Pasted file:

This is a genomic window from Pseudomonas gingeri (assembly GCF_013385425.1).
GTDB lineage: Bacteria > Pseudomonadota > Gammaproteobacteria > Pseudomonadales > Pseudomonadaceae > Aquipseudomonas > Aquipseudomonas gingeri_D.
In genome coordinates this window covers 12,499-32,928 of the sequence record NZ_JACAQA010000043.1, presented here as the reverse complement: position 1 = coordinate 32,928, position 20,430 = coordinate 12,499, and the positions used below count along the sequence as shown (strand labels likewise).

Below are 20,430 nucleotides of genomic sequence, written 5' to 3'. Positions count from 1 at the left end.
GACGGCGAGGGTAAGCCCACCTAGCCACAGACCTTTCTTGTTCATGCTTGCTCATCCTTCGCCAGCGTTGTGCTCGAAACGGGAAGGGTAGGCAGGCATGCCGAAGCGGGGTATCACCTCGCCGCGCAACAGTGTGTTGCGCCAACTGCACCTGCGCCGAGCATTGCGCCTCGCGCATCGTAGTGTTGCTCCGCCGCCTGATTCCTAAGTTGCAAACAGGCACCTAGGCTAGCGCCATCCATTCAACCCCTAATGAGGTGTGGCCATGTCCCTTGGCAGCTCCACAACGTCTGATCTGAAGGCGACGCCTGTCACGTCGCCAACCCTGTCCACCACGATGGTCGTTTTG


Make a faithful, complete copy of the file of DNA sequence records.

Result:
This is a genomic window from Pseudomonas gingeri (assembly GCF_013385425.1).
GTDB lineage: Bacteria > Pseudomonadota > Gammaproteobacteria > Pseudomonadales > Pseudomonadaceae > Aquipseudomonas > Aquipseudomonas gingeri_D.
In genome coordinates this window covers 12,499-32,928 of the sequence record NZ_JACAQA010000043.1, presented here as the reverse complement: position 1 = coordinate 32,928, position 20,430 = coordinate 12,499, and the positions used below count along the sequence as shown (strand labels likewise).

Below are 20,430 nucleotides of genomic sequence, written 5' to 3'. Positions count from 1 at the left end.
GACGGCGAGGGTAAGCCCACCTAGCCACAGACCTTTCTTGTTCATGCTTGCTCATCCTTCGCCAGCGTTGTGCTCGAAACGGGAAGGGTAGGCAGGCATGCCGAAGCGGGGTATCACCTCGCCGCGCAACAGTGTGTTGCGCCAACTGCACCTGCGCCGAGCATTGCGCCTCGCGCATCGTAGTGTTGCTCCGCCGCCTGATTCCTAAGTTGCAAACAGGCACCTAGGCTAGCGCCATCCATTCAACCCCTAATGAGGTGTGGCCATGTCCCTTGGCAGCTCCACAACGTCTGATCTGAAGGCGACGCCTGTCACGTCGCCAACCCTGTCCACCACGATGGTCGTTTTG